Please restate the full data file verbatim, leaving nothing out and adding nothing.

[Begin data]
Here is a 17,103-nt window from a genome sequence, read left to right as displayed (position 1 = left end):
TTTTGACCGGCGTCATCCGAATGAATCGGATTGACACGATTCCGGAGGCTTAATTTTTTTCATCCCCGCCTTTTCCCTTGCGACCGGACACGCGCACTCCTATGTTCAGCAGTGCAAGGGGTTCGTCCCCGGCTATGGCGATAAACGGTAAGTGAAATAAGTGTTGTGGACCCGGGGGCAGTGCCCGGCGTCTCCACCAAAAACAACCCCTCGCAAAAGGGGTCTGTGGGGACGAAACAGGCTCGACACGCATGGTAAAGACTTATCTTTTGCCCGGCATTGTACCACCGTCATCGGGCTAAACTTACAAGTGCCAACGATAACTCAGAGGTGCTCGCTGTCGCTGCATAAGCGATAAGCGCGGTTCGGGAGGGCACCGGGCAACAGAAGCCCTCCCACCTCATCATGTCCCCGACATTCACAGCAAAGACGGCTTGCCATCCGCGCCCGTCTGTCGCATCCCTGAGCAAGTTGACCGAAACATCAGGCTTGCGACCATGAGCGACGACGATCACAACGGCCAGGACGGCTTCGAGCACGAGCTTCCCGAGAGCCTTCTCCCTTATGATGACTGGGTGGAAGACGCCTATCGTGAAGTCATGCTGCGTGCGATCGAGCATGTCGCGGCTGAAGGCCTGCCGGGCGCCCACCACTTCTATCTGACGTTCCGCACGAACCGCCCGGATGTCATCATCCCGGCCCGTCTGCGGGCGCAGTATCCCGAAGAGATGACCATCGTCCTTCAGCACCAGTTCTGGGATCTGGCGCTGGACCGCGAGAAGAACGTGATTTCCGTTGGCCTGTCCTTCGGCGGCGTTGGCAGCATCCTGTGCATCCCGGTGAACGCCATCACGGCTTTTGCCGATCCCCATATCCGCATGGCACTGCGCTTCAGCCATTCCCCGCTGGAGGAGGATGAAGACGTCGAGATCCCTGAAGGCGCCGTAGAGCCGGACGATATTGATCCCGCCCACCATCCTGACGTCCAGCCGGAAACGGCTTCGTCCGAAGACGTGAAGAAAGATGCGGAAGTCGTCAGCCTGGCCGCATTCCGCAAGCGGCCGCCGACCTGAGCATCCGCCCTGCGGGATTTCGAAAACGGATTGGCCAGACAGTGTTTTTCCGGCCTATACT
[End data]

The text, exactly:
Here is a 17,103-nt window from a genome sequence, read left to right as displayed (position 1 = left end):
TTTTGACCGGCGTCATCCGAATGAATCGGATTGACACGATTCCGGAGGCTTAATTTTTTTCATCCCCGCCTTTTCCCTTGCGACCGGACACGCGCACTCCTATGTTCAGCAGTGCAAGGGGTTCGTCCCCGGCTATGGCGATAAACGGTAAGTGAAATAAGTGTTGTGGACCCGGGGGCAGTGCCCGGCGTCTCCACCAAAAACAACCCCTCGCAAAAGGGGTCTGTGGGGACGAAACAGGCTCGACACGCATGGTAAAGACTTATCTTTTGCCCGGCATTGTACCACCGTCATCGGGCTAAACTTACAAGTGCCAACGATAACTCAGAGGTGCTCGCTGTCGCTGCATAAGCGATAAGCGCGGTTCGGGAGGGCACCGGGCAACAGAAGCCCTCCCACCTCATCATGTCCCCGACATTCACAGCAAAGACGGCTTGCCATCCGCGCCCGTCTGTCGCATCCCTGAGCAAGTTGACCGAAACATCAGGCTTGCGACCATGAGCGACGACGATCACAACGGCCAGGACGGCTTCGAGCACGAGCTTCCCGAGAGCCTTCTCCCTTATGATGACTGGGTGGAAGACGCCTATCGTGAAGTCATGCTGCGTGCGATCGAGCATGTCGCGGCTGAAGGCCTGCCGGGCGCCCACCACTTCTATCTGACGTTCCGCACGAACCGCCCGGATGTCATCATCCCGGCCCGTCTGCGGGCGCAGTATCCCGAAGAGATGACCATCGTCCTTCAGCACCAGTTCTGGGATCTGGCGCTGGACCGCGAGAAGAACGTGATTTCCGTTGGCCTGTCCTTCGGCGGCGTTGGCAGCATCCTGTGCATCCCGGTGAACGCCATCACGGCTTTTGCCGATCCCCATATCCGCATGGCACTGCGCTTCAGCCATTCCCCGCTGGAGGAGGATGAAGACGTCGAGATCCCTGAAGGCGCCGTAGAGCCGGACGATATTGATCCCGCCCACCATCCTGACGTCCAGCCGGAAACGGCTTCGTCCGAAGACGTGAAGAAAGATGCGGAAGTCGTCAGCCTGGCCGCATTCCGCAAGCGGCCGCCGACCTGAGCATCCGCCCTGCGGGATTTCGAAAACGGATTGGCCAGACAGTGTTTTTCCGGCCTATACT